We can do more to secure the future health of adland
A view from Claire Beale

We can do more to secure the future health of adland

Two subjects dominate this week - wildly different but both important to secure the industry's future health.

The first is the issue of ethnic diversity in agencies: tough to measure, difficult to address quickly. The industry finally seems to accept that we need to better reflect the rich diversity of our culture through a more diverse breadth of agency talent. Yet the IPA’s diversity study found that many agencies simply don’t monitor the ethnic background of their staff, so benchmarking how diverse we are right now is a challenge. 

I can sympathise. Last year, Campaign ran a story about the Metropolitan Police issuing an ad brief. To illustrate the story, we used a picture from a famous Abbott Mead Vickers BBDO campaign showing a group of non-white guys. When the story went out on social media, stripped of context, the accompanying picture appeared to conflate crime with skin colour and promoted a pressure group to question if we were biased. The group demanded to know what the ethnic make-up of Campaign’s staff was. Fair enough, perhaps, but we’d never categorised our team like that, never thought of ourselves as anything other than great individuals, and the idea of trying to label everyone in order to make a point was discomforting. Nevertheless, had we been a bunch of white males, this is the sort of wake-up call that would have been long overdue – which is exactly why it’s crucial we keep asking the questions and tracking progress, however hard. So, again, thanks to the IPA for spotlighting such a desperately important issue.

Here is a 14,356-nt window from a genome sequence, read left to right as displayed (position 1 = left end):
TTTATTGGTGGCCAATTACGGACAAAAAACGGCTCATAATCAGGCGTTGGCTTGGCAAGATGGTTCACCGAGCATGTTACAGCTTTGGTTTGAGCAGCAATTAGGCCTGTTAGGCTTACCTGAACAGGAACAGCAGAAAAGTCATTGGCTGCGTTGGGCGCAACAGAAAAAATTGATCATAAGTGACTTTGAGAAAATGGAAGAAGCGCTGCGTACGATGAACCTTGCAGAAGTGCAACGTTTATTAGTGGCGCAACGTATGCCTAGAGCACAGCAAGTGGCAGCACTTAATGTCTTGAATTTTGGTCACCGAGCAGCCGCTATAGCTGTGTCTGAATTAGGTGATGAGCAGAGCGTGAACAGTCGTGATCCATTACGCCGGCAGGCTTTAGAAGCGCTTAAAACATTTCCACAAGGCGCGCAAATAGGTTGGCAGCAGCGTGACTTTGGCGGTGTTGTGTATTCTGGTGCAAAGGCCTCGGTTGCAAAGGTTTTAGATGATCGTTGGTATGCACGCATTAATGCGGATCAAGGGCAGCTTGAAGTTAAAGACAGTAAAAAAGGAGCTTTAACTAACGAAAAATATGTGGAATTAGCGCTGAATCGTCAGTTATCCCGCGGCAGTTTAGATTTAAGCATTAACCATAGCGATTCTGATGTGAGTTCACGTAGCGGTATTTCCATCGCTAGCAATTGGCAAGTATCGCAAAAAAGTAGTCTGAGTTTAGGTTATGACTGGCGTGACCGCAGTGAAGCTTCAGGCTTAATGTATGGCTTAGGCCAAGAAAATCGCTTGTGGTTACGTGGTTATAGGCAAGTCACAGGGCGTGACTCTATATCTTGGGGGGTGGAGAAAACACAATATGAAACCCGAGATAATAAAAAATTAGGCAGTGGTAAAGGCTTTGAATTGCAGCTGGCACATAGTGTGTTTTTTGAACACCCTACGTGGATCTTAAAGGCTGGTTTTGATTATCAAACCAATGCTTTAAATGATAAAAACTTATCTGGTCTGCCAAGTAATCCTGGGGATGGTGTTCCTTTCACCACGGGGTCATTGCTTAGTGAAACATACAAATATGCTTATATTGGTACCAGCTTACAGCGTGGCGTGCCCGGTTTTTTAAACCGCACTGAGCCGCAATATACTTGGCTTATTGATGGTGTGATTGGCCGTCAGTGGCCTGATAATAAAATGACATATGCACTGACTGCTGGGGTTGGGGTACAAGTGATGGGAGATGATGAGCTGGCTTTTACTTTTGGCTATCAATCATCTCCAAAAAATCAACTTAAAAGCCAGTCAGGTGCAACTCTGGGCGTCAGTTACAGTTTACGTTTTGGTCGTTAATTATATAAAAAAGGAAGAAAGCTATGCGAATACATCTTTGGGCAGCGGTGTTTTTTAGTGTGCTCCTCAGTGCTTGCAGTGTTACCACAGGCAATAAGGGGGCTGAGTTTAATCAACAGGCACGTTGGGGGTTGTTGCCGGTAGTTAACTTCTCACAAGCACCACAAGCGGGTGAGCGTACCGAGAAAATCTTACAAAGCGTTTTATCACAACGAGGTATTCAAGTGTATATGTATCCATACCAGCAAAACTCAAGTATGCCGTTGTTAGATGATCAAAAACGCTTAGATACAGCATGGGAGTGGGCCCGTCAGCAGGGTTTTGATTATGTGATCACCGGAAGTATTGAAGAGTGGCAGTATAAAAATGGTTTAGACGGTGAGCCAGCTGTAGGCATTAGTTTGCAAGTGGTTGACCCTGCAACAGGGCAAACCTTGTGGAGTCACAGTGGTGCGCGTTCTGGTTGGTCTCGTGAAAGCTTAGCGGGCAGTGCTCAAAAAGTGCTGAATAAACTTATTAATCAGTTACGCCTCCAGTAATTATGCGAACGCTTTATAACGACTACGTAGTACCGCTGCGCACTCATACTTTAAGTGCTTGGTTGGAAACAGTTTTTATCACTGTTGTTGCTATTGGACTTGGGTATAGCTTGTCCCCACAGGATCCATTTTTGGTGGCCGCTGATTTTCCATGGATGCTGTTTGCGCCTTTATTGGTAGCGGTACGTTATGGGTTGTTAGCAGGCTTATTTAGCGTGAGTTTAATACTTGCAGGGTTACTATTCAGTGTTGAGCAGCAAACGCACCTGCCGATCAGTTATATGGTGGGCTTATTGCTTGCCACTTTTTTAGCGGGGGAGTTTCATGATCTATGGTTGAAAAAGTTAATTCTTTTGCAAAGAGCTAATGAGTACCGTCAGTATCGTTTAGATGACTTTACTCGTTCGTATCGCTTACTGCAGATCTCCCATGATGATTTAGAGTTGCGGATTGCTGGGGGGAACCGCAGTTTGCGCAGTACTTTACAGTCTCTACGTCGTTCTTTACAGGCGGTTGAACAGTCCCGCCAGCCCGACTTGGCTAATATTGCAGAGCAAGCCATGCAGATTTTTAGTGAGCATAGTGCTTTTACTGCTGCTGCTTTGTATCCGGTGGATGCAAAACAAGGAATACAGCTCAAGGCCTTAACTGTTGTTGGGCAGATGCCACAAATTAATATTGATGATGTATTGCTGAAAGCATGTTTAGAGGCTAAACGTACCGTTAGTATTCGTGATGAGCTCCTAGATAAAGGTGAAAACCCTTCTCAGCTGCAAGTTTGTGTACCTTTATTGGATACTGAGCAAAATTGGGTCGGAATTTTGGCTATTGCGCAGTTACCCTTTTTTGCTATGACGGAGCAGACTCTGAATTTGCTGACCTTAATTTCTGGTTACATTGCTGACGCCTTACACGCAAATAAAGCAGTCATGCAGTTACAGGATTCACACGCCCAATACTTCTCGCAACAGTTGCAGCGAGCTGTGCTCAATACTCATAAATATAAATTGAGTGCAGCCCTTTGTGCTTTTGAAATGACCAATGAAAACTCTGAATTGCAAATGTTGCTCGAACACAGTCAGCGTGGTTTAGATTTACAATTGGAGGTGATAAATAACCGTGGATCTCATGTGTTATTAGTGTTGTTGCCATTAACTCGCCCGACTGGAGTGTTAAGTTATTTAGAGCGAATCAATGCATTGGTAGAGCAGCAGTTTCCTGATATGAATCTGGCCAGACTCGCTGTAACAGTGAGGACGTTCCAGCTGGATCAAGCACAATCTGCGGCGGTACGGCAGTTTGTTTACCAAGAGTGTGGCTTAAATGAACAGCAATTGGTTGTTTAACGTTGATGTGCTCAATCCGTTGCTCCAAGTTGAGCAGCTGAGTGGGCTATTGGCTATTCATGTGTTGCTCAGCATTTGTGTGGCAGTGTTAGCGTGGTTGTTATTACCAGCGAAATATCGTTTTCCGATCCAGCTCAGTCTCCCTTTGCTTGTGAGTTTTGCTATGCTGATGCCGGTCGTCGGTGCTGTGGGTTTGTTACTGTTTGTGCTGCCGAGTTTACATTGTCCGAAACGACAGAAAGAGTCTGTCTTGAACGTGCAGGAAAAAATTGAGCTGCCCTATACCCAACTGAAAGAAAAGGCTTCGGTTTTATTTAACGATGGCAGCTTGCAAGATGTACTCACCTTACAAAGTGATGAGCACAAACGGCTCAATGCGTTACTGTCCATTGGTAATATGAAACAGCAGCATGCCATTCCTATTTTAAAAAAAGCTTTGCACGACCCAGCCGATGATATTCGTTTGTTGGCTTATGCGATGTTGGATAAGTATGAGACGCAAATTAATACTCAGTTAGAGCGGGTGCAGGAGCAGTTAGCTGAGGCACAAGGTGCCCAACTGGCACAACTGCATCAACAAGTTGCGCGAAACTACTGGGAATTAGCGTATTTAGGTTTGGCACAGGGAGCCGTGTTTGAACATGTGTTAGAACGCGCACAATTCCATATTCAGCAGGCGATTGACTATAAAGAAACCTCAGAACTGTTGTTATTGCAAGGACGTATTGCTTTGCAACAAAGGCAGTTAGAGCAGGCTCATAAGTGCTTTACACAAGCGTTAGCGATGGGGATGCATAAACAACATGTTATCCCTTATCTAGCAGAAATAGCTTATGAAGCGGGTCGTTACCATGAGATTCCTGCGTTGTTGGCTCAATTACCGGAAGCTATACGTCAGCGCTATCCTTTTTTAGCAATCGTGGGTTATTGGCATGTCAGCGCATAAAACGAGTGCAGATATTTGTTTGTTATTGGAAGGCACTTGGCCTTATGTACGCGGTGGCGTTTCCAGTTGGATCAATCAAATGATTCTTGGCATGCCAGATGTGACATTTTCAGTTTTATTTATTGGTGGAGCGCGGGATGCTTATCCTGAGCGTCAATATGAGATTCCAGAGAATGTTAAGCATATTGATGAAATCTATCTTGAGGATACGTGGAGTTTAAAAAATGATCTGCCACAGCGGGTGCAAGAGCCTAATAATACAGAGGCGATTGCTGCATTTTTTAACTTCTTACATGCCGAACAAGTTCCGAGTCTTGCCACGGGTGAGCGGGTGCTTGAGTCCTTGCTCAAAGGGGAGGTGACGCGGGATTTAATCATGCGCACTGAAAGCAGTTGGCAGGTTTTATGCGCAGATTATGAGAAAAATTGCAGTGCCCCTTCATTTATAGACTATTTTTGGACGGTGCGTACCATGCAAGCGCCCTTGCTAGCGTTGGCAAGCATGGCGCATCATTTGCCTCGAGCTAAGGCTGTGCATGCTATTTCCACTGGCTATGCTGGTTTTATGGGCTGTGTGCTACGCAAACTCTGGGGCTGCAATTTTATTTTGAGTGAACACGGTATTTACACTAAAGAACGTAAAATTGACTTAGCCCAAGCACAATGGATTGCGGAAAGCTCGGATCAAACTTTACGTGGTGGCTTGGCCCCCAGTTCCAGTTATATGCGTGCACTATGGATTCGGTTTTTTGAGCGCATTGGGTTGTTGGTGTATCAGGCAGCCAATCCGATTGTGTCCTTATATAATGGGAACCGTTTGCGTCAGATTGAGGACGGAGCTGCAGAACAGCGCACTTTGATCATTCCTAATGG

The other subject that’s preoccupied us this week is creativity, though that’s never far from the top of our agenda. DDB’s global creative chief, Amir Kassaei, wrote about why his agency won’t be chasing every creative award going any more. The fact that the article has been the most-read story on Campaign sites around the world over the past few days reflects the growing concern over the proliferation of creative awards.

There’s no value in a big haul of low-calibre awards, particularly if you’re winning for the sort of scam work that undermines us all. Yet the right creative awards matter more than ever and, as a standard-bearer for creativity, they are another key to our future success. Studies consistently show that work that is brilliantly creative enough to win robust awards is also more effective; agencies that can demonstrate they have hit this sweet spot are likely to be better business partners for their clients. Awards also create a benchmark of excellence, inspire new creative ideas, attract, motivate and retain talent, and help clients understand what great creativity actually looks like. But, in awards, as with most things, quality beats quantity every time.